Bartok, Janacek and Schiff: Men in Search of a Country:

Composers Bartok and Janacek and the pianist Sir Andras Schiff could not escape the politics that surrounded their lives.  Schiff, known for his virtuoustic performances at the keyboard, is Hungarian like Bartok. Janacek, from Czechoslovakia, and Bartok were heavily influenced by the folk music of their respective countries.

Bartok played the piano before he could complete sentences and according to Wikipedia he could play 40 pieces by age 4.  He became one of Hungary’s most celebrated composers, but the treatment of the Jews by the occupying Nazis compelled him to leave for the U.S. in the fall of 1940.  He did not return to homeland. In 1988 his remains were returned to Budapest to be buried beside his wife Ditta, who died in 1982.

Janacek, whose career overlapped Bartok’s, began choral studies although he had exemplary pianistic ability.  He went to Prague to study organ and piano and then left again to study composition in Leipzig. His subsequent efforts to win a studentship with Saint-Saëns in France failed. Again looking away from Czechoslovakia he found inspiration in Tolstoy’s Kreutzer Sonata for his first string quartet. Despite a defined admiration for other nations his music was rooted in Moravian folk songs. His  personal tragedy of his daughter Olga’s death at 12 in 1903 led to his 1904 opera Jenûfa that he dedicated to Olga.  The following year he composed the piano sonata – 1.X 1905 after seeing a young man killed by local police.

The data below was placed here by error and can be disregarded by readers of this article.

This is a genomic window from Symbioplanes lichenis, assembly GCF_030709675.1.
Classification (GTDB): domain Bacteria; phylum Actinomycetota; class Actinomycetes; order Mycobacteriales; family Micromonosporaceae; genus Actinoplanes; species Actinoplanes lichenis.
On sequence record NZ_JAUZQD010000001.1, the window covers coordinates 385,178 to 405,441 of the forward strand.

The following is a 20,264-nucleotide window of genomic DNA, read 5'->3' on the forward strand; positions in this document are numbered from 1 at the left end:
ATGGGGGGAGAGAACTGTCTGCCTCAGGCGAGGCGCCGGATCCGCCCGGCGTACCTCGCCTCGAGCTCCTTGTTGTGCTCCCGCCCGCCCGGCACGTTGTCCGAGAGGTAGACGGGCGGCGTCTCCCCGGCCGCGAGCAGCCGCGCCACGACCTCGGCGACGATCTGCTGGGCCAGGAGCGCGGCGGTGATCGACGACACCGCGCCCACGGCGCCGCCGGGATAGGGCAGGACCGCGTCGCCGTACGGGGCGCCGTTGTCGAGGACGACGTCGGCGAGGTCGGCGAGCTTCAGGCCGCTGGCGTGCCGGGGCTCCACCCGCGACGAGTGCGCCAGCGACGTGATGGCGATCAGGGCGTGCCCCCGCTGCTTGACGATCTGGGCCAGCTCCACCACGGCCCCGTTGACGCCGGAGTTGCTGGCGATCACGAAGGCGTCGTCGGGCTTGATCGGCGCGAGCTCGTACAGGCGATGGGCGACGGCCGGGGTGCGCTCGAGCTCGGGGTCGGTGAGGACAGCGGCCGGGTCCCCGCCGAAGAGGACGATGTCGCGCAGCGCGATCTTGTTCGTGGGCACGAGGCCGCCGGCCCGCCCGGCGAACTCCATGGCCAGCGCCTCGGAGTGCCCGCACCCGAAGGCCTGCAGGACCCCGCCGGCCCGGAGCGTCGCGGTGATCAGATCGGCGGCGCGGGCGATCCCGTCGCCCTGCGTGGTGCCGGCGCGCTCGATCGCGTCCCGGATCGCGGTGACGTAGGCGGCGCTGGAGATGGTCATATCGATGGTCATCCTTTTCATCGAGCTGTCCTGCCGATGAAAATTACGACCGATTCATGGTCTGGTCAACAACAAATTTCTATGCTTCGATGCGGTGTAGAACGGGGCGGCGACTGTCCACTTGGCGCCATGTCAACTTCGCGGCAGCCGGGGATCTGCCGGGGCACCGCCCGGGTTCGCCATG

On Wednesday, February 20, Friends of Chamber Music audiences were treated to Schiff’s performance of Janacek’s 1.X 1905 on a Bosendorfer piano, Schiff’s preference over a Steinway.  Those who did not know the tragic roots of the piece heard the pianist declare his personal connection to the piece written after Janacek saw a “peaceful demonstration” turn bloody. The two movement sonata was written purposefully in Eb minor to elicit the feeling of loss and disillusionment.  The first movement is titled Foreboding and the second is Death. Schiff’s program that included Schumann was something that Schiff admitted to labor over. He stated that the two European composers were linked by their ‘diversity’ and ‘rich language.’  While the Janacek Sonata of the second half was a very public revolution by the composer, Schumann’s Piano Sonata No.1 in F# Minor, Op. 11, according to Schiff, was a “personal revolution” against Clara’s father, “a dictator” that sent Clara away from Schumann.   Sir Andras Schiff posed his own rebellion in 1987 when repelled by Hungarian politics he embraced Austrian citizenship which he abandoned in 2001 for British citizenship.  He has reported that he will not return to perform in Hungary.

Tim Franks of BBC World Service remarked in a 2013 interview with Sir Andras Schiff, “Art and politics cannot be disentangled.”  The careers of the virtuosic Bartok, Janacek and Schiff prove this point. They were not just performers but musicians that continue to create a dialogue with their audiences. – Bartok’s 10 Easy Pieces/15 Hungarian Peasant Songs – Janacek’s Piano Sonata 1.X 1905 – Schiff’s 2017 performance of Beethoven’s Sonata 32 in C Minor


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